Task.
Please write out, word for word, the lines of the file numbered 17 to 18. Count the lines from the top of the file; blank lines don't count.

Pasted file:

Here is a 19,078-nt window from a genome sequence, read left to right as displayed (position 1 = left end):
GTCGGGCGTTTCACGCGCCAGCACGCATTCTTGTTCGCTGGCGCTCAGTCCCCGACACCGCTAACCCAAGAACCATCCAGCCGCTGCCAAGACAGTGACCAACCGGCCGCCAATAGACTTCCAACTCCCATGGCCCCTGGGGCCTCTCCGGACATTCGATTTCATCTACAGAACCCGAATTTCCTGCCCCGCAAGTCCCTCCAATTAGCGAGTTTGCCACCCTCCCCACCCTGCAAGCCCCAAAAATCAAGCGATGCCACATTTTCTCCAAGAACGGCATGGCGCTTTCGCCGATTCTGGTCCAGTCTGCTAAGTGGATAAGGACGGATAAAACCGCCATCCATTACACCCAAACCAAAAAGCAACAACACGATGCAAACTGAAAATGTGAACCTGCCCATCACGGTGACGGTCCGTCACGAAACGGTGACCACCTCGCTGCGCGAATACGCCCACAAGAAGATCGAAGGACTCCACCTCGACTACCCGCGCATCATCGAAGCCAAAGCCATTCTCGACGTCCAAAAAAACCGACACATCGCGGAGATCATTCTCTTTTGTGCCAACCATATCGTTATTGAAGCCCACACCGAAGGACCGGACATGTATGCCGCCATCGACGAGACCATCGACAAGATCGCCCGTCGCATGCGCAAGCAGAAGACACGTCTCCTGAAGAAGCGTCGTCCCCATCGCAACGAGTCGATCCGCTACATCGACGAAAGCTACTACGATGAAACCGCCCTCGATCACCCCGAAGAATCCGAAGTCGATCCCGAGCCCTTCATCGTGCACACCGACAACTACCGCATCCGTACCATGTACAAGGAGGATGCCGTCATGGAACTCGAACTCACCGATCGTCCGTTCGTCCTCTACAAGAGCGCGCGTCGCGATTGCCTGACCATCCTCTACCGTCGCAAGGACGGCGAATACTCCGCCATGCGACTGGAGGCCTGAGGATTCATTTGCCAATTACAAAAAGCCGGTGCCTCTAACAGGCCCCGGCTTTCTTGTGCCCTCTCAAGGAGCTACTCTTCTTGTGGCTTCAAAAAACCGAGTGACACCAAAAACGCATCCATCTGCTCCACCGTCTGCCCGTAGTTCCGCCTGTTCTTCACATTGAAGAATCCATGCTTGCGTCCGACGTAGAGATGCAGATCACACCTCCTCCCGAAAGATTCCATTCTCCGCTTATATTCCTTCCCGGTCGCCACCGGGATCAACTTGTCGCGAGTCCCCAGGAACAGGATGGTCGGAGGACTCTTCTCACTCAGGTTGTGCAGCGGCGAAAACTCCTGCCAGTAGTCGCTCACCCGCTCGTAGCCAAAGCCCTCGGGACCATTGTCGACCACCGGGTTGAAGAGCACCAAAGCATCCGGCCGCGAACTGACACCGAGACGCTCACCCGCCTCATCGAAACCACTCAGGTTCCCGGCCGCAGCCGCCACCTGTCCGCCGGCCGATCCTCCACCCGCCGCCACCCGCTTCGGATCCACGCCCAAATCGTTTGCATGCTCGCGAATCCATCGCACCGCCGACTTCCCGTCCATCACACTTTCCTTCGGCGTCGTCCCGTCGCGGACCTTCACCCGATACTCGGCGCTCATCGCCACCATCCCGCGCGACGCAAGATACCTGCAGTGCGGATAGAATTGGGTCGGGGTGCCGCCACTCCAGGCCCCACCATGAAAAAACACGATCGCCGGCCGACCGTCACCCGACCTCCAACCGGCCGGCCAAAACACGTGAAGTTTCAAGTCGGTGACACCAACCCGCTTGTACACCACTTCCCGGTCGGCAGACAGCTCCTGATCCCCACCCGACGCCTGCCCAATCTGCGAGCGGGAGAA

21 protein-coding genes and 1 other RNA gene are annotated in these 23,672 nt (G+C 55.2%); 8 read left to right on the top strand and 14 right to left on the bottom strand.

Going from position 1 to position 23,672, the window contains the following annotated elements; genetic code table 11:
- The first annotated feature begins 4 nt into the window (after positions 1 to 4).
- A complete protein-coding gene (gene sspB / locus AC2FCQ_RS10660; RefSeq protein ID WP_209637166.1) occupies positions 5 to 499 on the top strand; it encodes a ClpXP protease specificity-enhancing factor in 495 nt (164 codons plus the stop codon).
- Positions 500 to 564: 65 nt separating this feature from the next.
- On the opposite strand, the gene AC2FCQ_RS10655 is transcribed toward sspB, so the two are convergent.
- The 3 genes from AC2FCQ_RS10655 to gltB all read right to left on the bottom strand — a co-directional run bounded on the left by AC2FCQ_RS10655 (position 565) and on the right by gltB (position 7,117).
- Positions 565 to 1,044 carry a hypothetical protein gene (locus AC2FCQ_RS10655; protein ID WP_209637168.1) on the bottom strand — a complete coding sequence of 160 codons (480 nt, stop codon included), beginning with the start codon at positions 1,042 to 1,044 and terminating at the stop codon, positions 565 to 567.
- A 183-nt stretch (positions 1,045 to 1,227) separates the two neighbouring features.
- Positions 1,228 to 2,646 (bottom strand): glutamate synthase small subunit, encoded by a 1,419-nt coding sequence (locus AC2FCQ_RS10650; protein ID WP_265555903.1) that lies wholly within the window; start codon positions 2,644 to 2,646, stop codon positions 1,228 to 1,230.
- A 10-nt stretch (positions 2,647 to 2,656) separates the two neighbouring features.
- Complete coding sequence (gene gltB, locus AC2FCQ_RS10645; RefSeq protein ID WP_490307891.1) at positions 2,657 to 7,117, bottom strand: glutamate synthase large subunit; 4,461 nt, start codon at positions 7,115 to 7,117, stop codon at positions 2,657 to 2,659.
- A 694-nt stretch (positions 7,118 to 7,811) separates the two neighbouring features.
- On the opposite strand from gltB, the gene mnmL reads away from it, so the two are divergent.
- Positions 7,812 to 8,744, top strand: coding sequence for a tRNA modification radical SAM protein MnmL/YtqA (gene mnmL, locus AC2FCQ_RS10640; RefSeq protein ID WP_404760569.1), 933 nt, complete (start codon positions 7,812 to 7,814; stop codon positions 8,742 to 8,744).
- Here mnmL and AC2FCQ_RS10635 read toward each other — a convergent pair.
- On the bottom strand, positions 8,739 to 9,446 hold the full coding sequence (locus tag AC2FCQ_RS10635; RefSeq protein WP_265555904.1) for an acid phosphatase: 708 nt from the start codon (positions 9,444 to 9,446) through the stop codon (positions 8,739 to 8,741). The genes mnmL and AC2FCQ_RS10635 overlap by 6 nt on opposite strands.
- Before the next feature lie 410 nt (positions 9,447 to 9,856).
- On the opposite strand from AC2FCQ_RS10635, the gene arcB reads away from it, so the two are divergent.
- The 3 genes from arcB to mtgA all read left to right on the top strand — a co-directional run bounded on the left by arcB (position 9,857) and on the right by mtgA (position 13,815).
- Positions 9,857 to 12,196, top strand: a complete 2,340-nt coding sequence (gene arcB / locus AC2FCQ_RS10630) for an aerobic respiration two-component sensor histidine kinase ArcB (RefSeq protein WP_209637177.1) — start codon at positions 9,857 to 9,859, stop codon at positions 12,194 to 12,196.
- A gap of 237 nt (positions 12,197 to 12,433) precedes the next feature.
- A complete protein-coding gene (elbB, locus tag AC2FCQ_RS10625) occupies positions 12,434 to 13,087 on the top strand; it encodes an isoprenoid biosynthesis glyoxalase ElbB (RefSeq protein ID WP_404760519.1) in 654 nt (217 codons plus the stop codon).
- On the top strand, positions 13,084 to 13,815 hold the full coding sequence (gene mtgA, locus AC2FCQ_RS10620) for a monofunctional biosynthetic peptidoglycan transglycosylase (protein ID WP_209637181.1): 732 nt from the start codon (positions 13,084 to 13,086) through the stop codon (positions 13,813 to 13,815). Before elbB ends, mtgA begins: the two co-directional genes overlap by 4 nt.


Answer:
- Positions 7,812 to 8,744, top strand: coding sequence for a tRNA modification radical SAM protein MnmL/YtqA (gene mnmL, locus AC2FCQ_RS10640; RefSeq protein ID WP_404760569.1), 933 nt, complete (start codon positions 7,812 to 7,814; stop codon positions 8,742 to 8,744).
- Here mnmL and AC2FCQ_RS10635 read toward each other — a convergent pair.